By Thomas D’Arcy McGee



THE Author of the Ballads contained in this little volume presents them to the younger generation of Canadians, as an attempt to show, most inadequately as he feels, that by those who are blessed with the divine gift of poesy, many worthy themes may be found, without quitting their own country.
     That we shall one day be a great northern nation, and develope within ourselves that best fruit of nationality, a new and lasting literature, is the firm belief, at least of those to whom this volume is mainly addressed. And here I would remind them, that, of all the forms of patriotism, a wise, public-spirited patriotism in literature, is not the least admirable.  It is, indeed, glorious to die in battle in defence of our homes or altars; but not less glorious is it to live to celebrate [Page 7] the virtues of our heroic countrymen, to adorn the history, or to preserve the traditions of our country. From Homer’s age to that of Scott, Moore, and Béranger, Patriotism has been the passion of the noblest succession of sweet singers the world ever saw—and the civic virtue they celebrated has, in turn, immortalized their own names.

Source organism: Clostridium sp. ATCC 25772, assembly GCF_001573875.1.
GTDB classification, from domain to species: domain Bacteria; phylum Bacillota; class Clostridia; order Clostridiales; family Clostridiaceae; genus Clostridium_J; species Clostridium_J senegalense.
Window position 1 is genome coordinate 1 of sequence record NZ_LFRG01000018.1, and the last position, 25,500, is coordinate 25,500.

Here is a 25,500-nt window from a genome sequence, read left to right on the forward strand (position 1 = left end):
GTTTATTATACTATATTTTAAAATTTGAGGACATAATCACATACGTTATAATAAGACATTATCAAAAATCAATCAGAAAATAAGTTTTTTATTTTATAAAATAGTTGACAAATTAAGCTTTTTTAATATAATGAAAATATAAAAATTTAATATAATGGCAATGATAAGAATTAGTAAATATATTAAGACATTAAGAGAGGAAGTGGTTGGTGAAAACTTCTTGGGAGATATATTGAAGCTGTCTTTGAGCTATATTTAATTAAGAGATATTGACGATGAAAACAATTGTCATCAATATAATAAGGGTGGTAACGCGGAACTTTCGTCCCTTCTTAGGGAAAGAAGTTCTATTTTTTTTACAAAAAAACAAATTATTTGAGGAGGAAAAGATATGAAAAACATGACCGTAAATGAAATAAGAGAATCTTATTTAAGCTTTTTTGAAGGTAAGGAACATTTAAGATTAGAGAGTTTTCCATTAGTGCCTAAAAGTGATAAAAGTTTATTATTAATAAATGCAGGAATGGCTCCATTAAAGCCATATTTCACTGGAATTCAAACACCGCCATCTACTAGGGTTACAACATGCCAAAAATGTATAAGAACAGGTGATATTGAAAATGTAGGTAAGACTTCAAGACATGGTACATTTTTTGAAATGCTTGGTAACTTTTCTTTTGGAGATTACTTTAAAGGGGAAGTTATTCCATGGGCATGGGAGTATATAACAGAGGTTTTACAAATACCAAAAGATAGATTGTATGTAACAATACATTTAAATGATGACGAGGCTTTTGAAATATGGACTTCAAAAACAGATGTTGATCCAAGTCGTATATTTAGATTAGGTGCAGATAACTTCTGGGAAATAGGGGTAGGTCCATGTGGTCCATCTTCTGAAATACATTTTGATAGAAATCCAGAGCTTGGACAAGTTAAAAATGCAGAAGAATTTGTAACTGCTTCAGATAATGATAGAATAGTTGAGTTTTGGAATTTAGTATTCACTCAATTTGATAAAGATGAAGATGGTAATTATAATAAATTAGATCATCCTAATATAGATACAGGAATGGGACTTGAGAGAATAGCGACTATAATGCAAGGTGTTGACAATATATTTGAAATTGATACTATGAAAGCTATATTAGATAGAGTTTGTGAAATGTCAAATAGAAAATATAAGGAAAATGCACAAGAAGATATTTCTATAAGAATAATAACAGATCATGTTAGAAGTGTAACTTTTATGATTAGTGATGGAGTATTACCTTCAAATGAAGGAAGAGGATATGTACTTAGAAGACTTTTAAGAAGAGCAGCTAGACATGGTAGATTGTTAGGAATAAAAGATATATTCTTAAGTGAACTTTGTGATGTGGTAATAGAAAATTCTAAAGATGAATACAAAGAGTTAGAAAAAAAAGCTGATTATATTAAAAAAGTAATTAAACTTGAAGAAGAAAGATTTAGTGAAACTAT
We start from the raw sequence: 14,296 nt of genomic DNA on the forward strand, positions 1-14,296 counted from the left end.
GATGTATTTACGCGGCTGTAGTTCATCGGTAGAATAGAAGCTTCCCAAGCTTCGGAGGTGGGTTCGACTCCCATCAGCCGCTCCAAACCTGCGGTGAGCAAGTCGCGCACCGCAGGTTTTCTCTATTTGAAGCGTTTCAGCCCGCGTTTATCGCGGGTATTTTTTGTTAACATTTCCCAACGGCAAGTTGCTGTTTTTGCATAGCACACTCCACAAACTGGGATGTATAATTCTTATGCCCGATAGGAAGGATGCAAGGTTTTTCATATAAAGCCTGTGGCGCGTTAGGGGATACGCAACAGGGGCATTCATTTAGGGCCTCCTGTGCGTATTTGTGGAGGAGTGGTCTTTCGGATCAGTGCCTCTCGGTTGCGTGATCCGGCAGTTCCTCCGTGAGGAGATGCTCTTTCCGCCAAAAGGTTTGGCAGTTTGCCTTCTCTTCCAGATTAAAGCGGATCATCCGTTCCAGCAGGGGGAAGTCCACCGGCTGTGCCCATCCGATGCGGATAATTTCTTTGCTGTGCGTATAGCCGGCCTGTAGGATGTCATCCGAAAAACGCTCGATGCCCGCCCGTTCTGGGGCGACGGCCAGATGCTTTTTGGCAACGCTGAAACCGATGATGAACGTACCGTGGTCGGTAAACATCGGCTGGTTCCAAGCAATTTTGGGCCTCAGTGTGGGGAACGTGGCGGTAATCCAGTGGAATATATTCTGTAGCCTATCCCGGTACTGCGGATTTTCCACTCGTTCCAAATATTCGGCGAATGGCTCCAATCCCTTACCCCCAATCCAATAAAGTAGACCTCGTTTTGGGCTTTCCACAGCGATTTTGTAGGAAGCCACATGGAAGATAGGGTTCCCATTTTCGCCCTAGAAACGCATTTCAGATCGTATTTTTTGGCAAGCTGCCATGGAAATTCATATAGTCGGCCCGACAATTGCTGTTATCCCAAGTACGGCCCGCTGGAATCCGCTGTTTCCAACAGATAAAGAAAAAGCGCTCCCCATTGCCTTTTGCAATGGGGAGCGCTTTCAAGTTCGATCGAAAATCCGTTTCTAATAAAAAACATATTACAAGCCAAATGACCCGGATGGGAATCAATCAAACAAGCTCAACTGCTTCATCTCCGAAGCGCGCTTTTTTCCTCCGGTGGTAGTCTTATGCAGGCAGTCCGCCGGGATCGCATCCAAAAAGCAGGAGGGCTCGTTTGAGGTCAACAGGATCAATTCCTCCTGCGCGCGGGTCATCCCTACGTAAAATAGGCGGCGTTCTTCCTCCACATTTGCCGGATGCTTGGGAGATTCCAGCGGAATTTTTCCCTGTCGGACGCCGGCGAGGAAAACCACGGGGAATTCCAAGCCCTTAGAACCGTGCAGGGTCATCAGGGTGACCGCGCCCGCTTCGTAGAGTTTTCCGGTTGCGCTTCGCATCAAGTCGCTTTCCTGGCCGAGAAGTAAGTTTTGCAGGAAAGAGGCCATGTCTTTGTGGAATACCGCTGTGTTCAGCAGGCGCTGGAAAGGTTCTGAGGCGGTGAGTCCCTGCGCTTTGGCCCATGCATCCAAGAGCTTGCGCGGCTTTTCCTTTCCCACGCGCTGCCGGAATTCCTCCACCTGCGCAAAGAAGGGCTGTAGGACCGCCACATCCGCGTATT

Simply as an offering of first-fruits, I present this little volume to the young people of Canada.  Hereafter, if greater leisure is allowed me, I may hope to do something better in the same direction.

     MONTREAL, December, 1858. [Page 8]